November 1, 1999
Sixties Archival Materials On Display at Fairfield
The Alternative Press Collection highlights the movement for social and political change during the 1960s and early 1970s, including the anti-Vietnam war movement.
The exhibit, in Fairfield University's Nyselius Library, features originals and color copies of some of the more influential underground newspapers published during a tumultuous era of U.S. history. The materials on display evoke the colorful, irreverent and, on occasion, dangerous protest movements centered on colleges and university campuses, as well as in major cities throughout the country.
The exhibit was prepared by Ellen Embardo, reference/liaison librarian for sociology and legal resources, and Terri Goldich, curator of the Alternative Press Collection and Northeast Children's Literature Collections.
Educating Students With Disabilities Focus of Symposium
Presenters will discuss the educational, financial and emotional issues stemming from the 1997 amendments to the Individuals with Disabilities Education Act, which authorizes special education in the United States.
"Special education can be a controversial issue - parents want their children to have access to the best possible education, but local districts often lack the resources to provide everything that parents want for their children," says Lee McLean, director of the A.J. Pappanikou Center for Disability Studies.
The symposium, which is open to parents, educators, administrators, lawyers and others concerned with the issue, is presented by the Pappanikou Center, the Neag School of Education, and the Howard Klebanoff Institute. The cost is $20.
Agricultural Resource Center Selling Seasonal Items
The Resource Center is an outreach program that aims to connect individuals and the community with educational resources of the University.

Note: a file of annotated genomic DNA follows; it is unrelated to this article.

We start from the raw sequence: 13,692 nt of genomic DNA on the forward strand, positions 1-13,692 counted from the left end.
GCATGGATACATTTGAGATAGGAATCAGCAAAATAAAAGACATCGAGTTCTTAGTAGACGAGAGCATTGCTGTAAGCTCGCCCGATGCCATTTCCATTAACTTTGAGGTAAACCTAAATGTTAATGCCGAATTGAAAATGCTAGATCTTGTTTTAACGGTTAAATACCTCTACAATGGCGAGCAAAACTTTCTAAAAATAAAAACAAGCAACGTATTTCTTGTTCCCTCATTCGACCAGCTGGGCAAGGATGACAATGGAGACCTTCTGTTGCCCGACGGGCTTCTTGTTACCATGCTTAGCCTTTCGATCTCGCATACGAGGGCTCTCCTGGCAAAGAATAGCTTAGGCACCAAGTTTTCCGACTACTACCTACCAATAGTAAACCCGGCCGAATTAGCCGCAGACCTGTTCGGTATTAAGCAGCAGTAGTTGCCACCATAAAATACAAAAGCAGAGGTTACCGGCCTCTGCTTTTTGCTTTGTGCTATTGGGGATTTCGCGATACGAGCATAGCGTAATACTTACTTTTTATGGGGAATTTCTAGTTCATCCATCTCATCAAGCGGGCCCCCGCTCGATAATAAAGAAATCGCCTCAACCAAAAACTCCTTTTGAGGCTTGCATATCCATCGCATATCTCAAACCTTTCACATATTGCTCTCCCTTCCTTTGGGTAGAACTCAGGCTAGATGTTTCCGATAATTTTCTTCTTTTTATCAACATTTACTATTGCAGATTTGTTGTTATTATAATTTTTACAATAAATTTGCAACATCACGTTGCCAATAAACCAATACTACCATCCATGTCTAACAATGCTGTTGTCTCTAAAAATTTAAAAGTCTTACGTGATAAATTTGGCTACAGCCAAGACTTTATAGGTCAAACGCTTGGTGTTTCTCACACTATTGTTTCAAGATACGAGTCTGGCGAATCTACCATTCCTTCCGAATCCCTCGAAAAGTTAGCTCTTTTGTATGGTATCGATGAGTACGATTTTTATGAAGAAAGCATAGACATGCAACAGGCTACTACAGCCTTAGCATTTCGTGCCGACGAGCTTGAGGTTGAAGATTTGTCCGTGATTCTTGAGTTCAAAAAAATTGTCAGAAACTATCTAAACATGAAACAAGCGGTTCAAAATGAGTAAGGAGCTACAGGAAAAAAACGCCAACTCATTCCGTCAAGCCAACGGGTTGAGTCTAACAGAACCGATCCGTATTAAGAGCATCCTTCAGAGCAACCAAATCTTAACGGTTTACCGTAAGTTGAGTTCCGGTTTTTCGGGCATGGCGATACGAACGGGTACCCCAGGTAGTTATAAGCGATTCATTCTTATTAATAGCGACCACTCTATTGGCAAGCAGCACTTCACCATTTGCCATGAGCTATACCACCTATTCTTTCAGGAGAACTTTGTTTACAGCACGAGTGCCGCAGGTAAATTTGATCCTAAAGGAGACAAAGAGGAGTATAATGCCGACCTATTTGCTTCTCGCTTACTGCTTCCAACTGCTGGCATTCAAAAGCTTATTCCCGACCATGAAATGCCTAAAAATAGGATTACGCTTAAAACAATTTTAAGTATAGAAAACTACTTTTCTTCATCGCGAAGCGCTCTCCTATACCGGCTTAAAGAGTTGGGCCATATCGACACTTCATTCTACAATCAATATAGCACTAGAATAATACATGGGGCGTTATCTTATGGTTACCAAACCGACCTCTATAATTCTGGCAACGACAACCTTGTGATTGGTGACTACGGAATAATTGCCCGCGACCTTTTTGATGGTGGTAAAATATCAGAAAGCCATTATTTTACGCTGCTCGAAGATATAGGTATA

The Home and Garden Calendar, now in its 16th year of publication, features information about gardening, nutrition, and safety. Articles and tidbits, mostly written by faculty and staff, include, "Preparing Perennial Gardens for Winter," "Five Rules for a Safe Holiday Turkey," and "Plant Tips for Vacationers." For each day on the calendar there is a useful suggestion for the home or the garden. On April 5, for example, you will be reminded to "replace batteries in your smoke detector." On September 30, the tidbit is, "If frost is expected, pick green tomatoes and wrap individually in brown paper." The calendar costs $5.00.
Another publication for sale is a new weekly desktop engagement calendar, Connecticut Naturally. The calendar, produced by Sara Putnam, editor, Susan Schadt, graphic designer, and a group of faculty experts, features full-color photographs and a multitude of seasonal facts about local natural treasures. You can find out where to see bald eagles in Connecticut, for example, or when to pick different kinds of apples. The desktop calendar costs $9.95.
Also available at the Resource Center are limited edition 24-karat gold-plated snowflake ornaments. Styled in the German Scherenschnitte craft by graphic designer Karen Havens, the ornament contains hidden pictures of animals and is titled, "Hidden Horses and Birds, Flowers and Fish." The ornaments are $8.50 each.
To purchase any of these items, visit the Resource Center salesroom in Room 2 of the W.B. Young Building, call (860) 486-3336, or e-mail: firstname.lastname@example.org